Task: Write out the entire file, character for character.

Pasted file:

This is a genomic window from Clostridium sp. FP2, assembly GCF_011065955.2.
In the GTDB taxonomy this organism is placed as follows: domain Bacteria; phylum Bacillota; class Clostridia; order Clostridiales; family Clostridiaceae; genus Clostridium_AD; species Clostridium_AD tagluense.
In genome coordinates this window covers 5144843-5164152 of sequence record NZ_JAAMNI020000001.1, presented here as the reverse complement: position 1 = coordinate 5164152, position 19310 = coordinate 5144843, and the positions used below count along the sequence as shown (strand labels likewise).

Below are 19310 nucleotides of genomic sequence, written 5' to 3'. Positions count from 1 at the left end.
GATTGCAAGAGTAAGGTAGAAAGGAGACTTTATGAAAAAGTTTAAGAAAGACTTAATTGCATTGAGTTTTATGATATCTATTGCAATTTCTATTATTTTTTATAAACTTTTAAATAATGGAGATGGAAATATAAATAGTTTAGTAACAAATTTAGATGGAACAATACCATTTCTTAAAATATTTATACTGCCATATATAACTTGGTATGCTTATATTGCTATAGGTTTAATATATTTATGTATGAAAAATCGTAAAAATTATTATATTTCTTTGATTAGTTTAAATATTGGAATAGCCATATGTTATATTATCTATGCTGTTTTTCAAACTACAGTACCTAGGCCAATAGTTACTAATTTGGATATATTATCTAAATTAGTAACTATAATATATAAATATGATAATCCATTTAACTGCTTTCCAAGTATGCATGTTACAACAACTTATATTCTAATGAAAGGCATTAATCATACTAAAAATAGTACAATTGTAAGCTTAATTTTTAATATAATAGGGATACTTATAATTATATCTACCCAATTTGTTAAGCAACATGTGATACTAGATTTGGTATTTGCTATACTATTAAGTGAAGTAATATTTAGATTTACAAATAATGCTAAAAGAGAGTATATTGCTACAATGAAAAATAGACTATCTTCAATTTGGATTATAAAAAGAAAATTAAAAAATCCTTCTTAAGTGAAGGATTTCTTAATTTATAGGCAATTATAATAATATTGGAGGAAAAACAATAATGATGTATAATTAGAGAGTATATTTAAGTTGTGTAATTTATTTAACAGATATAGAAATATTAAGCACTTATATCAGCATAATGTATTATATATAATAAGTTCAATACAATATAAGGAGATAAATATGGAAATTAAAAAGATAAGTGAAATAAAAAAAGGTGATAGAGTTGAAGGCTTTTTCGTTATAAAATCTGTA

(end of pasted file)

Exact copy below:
This is a genomic window from Clostridium sp. FP2, assembly GCF_011065955.2.
In the GTDB taxonomy this organism is placed as follows: domain Bacteria; phylum Bacillota; class Clostridia; order Clostridiales; family Clostridiaceae; genus Clostridium_AD; species Clostridium_AD tagluense.
In genome coordinates this window covers 5144843-5164152 of sequence record NZ_JAAMNI020000001.1, presented here as the reverse complement: position 1 = coordinate 5164152, position 19310 = coordinate 5144843, and the positions used below count along the sequence as shown (strand labels likewise).

Below are 19310 nucleotides of genomic sequence, written 5' to 3'. Positions count from 1 at the left end.
GATTGCAAGAGTAAGGTAGAAAGGAGACTTTATGAAAAAGTTTAAGAAAGACTTAATTGCATTGAGTTTTATGATATCTATTGCAATTTCTATTATTTTTTATAAACTTTTAAATAATGGAGATGGAAATATAAATAGTTTAGTAACAAATTTAGATGGAACAATACCATTTCTTAAAATATTTATACTGCCATATATAACTTGGTATGCTTATATTGCTATAGGTTTAATATATTTATGTATGAAAAATCGTAAAAATTATTATATTTCTTTGATTAGTTTAAATATTGGAATAGCCATATGTTATATTATCTATGCTGTTTTTCAAACTACAGTACCTAGGCCAATAGTTACTAATTTGGATATATTATCTAAATTAGTAACTATAATATATAAATATGATAATCCATTTAACTGCTTTCCAAGTATGCATGTTACAACAACTTATATTCTAATGAAAGGCATTAATCATACTAAAAATAGTACAATTGTAAGCTTAATTTTTAATATAATAGGGATACTTATAATTATATCTACCCAATTTGTTAAGCAACATGTGATACTAGATTTGGTATTTGCTATACTATTAAGTGAAGTAATATTTAGATTTACAAATAATGCTAAAAGAGAGTATATTGCTACAATGAAAAATAGACTATCTTCAATTTGGATTATAAAAAGAAAATTAAAAAATCCTTCTTAAGTGAAGGATTTCTTAATTTATAGGCAATTATAATAATATTGGAGGAAAAACAATAATGATGTATAATTAGAGAGTATATTTAAGTTGTGTAATTTATTTAACAGATATAGAAATATTAAGCACTTATATCAGCATAATGTATTATATATAATAAGTTCAATACAATATAAGGAGATAAATATGGAAATTAAAAAGATAAGTGAAATAAAAAAAGGTGATAGAGTTGAAGGCTTTTTCGTTATAAAATCTGTA